It hasn’t exactly been a well-kept political secret that Democrats have struggled with a thin political bench for years now.
In 2012, National Journal’s Josh Kraushaar warned that “it’s hard to find many top-tier Democrat contenders for 2016,” concluding that they have a “bench that’s, comparatively speaking, awfully thin.”
In 2013, Democrat strategist Doug Sosnik warned that the part is “in decline” and “is at considerable risk when Obama is no longer on the scene,” because they’ve failed to “build the Party for the long-term.”
In 2014, after getting walloped in the mid terms, New York Daily News’ James Warren called Democrats “the New York Yankees of politics; some aging stars, a thin bench and a depleted farm system.”
In 2015, the Weekly Standard’s Jay Cost argued that Clinton’s easy path suggests that “the Democratic bench is now so thin that the party cannot even give its voters a real choice,” later arguing that none of the sitting governors are serious contenders and the Senate caucus is “too old, too dull, too new, or barely won election.”
Prior to the 2016 presidential elections Kraushaar once again wanted that “without a future generation of leaders able to compellingly carry the liberal message, there’s little guarantee that changing demographics will secure the party’s destiny.” And yet, he argued, Democrats’ 2016 strategy was “betting on the past, running veteran politicians to win them back the majority.”
As we know now, it didn’t work. It didn’t work in the Senate races, and much to Democrats’ surprise, it didn’t work in the presidential race.
“The truth, as exposed by Clinton’s stunning loss to Donald Trump on Tuesday night — was that the Democratic bench was (and is) remarkably thin, a sign of both the relative ill-health of the party down ballot and the isolated appeal of Obama,” left-leaning writer Chris Cillizza writes in the Washington Post the day after Election Day.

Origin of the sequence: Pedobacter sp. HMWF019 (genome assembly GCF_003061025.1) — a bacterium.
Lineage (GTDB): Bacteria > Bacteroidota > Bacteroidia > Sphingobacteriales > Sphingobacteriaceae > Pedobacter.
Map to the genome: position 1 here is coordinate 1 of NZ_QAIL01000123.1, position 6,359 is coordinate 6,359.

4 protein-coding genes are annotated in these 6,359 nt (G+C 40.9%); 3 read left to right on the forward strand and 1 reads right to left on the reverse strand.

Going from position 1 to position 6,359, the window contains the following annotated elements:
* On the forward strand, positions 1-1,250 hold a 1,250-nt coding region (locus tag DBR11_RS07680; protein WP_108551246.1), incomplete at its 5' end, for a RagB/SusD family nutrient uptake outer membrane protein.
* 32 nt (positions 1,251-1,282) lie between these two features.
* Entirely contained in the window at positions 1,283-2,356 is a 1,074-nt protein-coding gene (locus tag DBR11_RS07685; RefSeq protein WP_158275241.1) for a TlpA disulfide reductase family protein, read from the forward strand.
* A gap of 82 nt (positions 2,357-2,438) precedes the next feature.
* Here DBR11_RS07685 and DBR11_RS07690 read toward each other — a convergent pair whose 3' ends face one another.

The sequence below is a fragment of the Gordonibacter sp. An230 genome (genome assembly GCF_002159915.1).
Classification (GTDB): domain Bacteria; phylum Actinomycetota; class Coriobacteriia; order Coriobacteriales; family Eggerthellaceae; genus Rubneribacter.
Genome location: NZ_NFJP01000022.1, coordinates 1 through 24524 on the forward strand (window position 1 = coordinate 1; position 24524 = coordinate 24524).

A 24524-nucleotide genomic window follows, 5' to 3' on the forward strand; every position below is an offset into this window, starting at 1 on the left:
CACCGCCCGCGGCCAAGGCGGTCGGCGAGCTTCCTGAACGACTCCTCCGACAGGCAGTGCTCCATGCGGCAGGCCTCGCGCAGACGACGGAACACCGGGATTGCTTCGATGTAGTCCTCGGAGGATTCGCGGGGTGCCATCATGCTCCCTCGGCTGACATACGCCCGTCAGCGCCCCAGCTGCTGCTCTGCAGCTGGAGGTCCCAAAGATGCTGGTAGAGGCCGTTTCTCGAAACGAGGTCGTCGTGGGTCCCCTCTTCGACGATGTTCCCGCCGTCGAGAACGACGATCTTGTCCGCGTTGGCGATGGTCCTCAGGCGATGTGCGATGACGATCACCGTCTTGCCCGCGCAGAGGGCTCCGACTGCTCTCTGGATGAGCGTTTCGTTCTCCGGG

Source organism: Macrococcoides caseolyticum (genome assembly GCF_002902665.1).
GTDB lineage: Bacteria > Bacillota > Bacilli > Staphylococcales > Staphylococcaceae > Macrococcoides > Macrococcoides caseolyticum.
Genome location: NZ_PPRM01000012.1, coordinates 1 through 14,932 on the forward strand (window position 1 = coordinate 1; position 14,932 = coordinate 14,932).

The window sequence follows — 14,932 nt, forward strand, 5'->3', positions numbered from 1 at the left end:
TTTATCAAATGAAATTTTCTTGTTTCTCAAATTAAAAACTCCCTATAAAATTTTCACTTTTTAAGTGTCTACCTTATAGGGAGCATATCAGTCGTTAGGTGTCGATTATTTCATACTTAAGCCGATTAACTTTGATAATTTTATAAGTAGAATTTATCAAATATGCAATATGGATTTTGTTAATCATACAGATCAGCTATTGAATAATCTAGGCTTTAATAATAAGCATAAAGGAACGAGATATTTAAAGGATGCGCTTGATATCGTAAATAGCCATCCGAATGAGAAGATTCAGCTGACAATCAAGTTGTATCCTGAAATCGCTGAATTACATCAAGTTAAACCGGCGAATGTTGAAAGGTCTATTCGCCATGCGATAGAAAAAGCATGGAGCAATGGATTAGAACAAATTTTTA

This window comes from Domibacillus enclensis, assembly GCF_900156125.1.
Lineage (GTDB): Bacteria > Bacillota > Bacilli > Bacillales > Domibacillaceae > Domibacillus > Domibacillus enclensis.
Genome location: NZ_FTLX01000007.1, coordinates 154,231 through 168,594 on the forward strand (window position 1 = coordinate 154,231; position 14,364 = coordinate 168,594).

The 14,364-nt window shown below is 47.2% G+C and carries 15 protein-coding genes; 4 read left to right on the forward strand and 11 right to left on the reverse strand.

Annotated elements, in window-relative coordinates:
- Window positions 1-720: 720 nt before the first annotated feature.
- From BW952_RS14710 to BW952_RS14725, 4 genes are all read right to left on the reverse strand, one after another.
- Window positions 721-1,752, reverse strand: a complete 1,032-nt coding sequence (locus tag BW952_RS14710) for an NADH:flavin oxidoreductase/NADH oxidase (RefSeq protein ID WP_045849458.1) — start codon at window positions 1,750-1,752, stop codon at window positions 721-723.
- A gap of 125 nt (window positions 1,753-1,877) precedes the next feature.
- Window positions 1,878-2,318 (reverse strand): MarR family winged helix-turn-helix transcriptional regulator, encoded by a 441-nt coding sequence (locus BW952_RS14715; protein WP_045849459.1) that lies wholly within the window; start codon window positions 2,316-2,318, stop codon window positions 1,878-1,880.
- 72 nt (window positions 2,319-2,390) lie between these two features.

The issue came up—again—at one of the nation’s largest political science conferences, the Midwest Political Association.
“I think the Democrats are kind of screwed at this point,” CNN’s Nia-Malika Henderson said on a panel called The Media and the 2016 Election: A View from the Campaign Trail. “They thought that Hillary Clinton would win and their bench is really, really thin.”
The Atlantic’s Molly Ball agreed. “It will be fun to cover the Democratic civil war for a change,” she said. “It’s hard to underestimate how screwed the Democrats are.”
“There’s no pipeline” of obvious Democratic talent, Ball concluded.
What’s perhaps most amazing is that despite being told repeatedly that they are utterly failing to groom the next generation of top tier candidates, Democrats refuse to change. Rather than empower new faces, they continue to run with the likes of Nancy Pelosi and Chuck Schumer – the same leadership team that guided them straight to Congressional minorities. But as Kristin Tate writes in The Hill, the problem goes well beyond the top:
Making it worse is that the Democrats so mishandled and neglected elections outside of California that they have no farm team. The national Democrats are out of prospects. It’s obvious. With few exceptions (Cory Booker and Julian Castro are the only two who come to mind), the leading Democrats have several things in common: they are white and old. How old? In the House, they are an average of 64 years old, over a decade more than Republicans. …
The Democratic Party can only ignore these demographic time bombs for so long. In most cases, state legislatures redistrict Congressional seats. It already looks like a bad deal for Democrats, and their recent losses will make it all the worse. The party is also looking at steep defeats at every level in 2018, almost regardless of Trump’s job performance.
That gives Democrats plenty of time to identify some young, diverse, up-and-coming talent and give the opportunity to shine. But time has never been the issue. Desire has. And for now, it appears they remain utterly content to let the same old faces try to attract new voters to the party. It’s a recipe for failure.